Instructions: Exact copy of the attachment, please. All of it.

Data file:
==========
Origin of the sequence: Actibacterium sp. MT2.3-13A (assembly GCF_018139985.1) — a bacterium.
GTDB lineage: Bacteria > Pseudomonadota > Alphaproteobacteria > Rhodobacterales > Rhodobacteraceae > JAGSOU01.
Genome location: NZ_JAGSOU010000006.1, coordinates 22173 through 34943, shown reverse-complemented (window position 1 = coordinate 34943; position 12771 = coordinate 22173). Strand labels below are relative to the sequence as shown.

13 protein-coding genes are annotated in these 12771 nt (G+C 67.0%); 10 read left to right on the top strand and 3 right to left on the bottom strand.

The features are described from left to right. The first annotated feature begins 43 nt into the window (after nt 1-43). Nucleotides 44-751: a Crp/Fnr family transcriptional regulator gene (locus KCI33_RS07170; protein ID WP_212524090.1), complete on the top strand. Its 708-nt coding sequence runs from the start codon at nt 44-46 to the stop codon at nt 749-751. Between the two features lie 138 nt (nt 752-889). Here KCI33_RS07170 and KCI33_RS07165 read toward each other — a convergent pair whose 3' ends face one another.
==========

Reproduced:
Origin of the sequence: Actibacterium sp. MT2.3-13A (assembly GCF_018139985.1) — a bacterium.
GTDB lineage: Bacteria > Pseudomonadota > Alphaproteobacteria > Rhodobacterales > Rhodobacteraceae > JAGSOU01.
Genome location: NZ_JAGSOU010000006.1, coordinates 22173 through 34943, shown reverse-complemented (window position 1 = coordinate 34943; position 12771 = coordinate 22173). Strand labels below are relative to the sequence as shown.

13 protein-coding genes are annotated in these 12771 nt (G+C 67.0%); 10 read left to right on the top strand and 3 right to left on the bottom strand.

The features are described from left to right. The first annotated feature begins 43 nt into the window (after nt 1-43). Nucleotides 44-751: a Crp/Fnr family transcriptional regulator gene (locus KCI33_RS07170; protein ID WP_212524090.1), complete on the top strand. Its 708-nt coding sequence runs from the start codon at nt 44-46 to the stop codon at nt 749-751. Between the two features lie 138 nt (nt 752-889). Here KCI33_RS07170 and KCI33_RS07165 read toward each other — a convergent pair whose 3' ends face one another.